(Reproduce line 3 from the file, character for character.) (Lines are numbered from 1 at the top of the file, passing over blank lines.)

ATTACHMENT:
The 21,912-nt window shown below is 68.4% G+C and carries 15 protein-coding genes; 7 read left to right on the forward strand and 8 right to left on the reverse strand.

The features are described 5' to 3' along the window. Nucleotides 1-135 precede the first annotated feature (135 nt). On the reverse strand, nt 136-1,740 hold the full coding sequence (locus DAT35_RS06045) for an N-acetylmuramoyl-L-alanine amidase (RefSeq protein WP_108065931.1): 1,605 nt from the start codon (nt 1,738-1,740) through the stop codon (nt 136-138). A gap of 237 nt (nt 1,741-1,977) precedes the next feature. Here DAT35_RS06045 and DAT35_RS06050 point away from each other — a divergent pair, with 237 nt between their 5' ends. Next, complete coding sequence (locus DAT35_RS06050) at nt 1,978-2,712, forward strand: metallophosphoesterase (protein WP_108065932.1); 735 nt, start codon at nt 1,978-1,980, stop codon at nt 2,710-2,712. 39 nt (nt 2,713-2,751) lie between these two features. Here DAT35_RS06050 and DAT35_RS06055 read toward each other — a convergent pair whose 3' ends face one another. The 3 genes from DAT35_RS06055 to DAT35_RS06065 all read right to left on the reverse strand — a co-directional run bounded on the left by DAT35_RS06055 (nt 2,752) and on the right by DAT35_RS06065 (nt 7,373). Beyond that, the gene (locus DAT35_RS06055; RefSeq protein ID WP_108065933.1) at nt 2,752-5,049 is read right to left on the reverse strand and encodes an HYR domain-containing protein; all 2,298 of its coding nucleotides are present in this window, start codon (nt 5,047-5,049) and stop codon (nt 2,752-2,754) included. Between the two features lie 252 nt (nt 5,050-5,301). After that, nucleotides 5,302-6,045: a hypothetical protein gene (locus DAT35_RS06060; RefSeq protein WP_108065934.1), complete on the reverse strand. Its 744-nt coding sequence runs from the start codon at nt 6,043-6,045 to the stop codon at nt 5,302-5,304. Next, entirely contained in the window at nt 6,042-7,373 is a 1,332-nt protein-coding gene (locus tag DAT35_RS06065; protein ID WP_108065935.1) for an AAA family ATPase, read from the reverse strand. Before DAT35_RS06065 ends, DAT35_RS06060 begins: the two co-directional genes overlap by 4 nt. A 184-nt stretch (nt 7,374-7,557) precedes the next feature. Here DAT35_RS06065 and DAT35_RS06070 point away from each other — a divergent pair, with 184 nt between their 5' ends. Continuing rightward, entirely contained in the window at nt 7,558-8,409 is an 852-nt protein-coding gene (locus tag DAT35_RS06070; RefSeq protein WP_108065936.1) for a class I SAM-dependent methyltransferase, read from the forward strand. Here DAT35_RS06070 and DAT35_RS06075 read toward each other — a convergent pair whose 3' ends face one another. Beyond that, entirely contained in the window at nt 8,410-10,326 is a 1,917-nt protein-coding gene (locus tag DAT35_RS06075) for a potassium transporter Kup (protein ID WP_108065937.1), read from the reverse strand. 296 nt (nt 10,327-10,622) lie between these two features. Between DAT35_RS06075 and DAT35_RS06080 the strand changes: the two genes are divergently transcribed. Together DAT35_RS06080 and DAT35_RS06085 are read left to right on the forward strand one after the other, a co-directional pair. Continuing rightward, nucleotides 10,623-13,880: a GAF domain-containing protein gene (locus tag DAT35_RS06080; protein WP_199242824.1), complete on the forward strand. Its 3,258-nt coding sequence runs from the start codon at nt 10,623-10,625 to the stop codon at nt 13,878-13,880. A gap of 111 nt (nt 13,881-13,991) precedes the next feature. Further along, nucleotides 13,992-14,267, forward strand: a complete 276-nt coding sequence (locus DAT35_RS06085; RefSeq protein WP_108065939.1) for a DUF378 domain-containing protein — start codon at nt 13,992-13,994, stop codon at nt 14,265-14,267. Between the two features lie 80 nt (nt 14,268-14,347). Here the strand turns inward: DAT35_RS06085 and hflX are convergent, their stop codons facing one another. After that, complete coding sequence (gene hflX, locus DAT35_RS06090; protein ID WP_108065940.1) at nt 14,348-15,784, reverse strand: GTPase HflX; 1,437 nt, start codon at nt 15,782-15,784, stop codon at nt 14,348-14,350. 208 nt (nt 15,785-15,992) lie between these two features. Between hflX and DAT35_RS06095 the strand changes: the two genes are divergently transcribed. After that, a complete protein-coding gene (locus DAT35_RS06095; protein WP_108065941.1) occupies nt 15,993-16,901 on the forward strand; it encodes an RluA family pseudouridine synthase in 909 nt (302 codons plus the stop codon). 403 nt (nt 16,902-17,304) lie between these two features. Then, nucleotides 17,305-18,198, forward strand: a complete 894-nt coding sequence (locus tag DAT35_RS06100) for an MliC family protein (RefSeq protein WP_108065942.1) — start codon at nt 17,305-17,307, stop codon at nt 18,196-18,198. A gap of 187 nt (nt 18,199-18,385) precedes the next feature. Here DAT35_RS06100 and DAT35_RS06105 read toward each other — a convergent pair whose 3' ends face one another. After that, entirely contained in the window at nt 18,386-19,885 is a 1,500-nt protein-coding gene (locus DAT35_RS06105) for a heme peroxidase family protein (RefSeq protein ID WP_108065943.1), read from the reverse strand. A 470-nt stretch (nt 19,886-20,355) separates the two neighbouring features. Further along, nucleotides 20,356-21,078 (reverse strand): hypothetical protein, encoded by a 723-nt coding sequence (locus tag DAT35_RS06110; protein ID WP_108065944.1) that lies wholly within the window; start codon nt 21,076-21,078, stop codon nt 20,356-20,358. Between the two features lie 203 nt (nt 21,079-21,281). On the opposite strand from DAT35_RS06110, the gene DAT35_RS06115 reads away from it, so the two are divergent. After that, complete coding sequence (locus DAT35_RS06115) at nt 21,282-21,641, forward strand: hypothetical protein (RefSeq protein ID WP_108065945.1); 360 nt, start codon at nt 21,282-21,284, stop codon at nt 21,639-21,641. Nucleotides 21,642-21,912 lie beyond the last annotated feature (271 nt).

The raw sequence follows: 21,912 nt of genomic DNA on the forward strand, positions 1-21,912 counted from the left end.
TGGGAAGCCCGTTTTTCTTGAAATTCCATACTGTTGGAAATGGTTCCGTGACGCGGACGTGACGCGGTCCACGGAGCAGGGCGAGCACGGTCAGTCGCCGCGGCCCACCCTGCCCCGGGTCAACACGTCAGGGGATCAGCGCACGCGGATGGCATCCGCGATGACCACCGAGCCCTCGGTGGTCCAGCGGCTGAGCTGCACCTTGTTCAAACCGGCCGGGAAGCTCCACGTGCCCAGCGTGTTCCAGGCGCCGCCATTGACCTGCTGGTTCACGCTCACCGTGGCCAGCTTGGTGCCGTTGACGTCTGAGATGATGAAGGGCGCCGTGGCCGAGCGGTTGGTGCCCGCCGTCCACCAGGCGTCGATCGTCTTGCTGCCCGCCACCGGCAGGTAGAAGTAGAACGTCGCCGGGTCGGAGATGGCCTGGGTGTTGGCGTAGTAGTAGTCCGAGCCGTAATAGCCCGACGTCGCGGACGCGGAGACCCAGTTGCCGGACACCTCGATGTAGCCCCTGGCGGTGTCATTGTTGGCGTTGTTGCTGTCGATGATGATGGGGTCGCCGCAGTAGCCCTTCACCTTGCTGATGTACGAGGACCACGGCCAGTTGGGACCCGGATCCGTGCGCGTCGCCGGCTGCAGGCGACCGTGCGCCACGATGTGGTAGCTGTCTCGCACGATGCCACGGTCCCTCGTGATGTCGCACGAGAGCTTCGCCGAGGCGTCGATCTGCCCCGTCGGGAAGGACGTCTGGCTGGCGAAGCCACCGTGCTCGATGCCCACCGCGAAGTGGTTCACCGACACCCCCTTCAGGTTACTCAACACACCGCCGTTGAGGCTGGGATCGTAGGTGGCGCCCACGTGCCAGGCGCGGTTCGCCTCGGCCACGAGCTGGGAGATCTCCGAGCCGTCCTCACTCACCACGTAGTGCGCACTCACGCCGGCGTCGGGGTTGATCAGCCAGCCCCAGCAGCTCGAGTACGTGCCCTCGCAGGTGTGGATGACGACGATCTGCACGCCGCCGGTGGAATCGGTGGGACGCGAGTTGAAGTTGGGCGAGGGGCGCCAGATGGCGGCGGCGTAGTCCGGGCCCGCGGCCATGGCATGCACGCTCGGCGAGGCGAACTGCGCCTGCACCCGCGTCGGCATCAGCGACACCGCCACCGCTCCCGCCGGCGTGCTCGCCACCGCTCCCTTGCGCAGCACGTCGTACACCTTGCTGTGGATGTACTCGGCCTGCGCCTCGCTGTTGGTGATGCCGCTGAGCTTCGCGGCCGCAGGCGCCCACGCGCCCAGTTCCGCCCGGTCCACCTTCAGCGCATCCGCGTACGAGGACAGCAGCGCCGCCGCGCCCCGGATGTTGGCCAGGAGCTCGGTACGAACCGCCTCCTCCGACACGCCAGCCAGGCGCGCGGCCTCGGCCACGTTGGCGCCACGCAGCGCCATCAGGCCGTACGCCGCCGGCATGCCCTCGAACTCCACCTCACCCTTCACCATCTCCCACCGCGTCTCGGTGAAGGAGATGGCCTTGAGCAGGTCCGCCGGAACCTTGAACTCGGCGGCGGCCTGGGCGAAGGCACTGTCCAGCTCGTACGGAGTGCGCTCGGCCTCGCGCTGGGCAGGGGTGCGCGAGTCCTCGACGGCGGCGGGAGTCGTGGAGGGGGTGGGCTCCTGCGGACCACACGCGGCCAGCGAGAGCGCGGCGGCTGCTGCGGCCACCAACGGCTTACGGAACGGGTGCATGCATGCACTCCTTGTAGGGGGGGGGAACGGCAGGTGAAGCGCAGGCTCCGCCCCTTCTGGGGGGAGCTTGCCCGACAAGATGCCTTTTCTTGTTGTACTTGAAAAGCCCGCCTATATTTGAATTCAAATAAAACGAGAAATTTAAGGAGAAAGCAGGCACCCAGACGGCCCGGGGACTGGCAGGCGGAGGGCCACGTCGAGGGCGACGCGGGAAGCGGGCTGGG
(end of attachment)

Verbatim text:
The raw sequence follows: 21,912 nt of genomic DNA on the forward strand, positions 1-21,912 counted from the left end.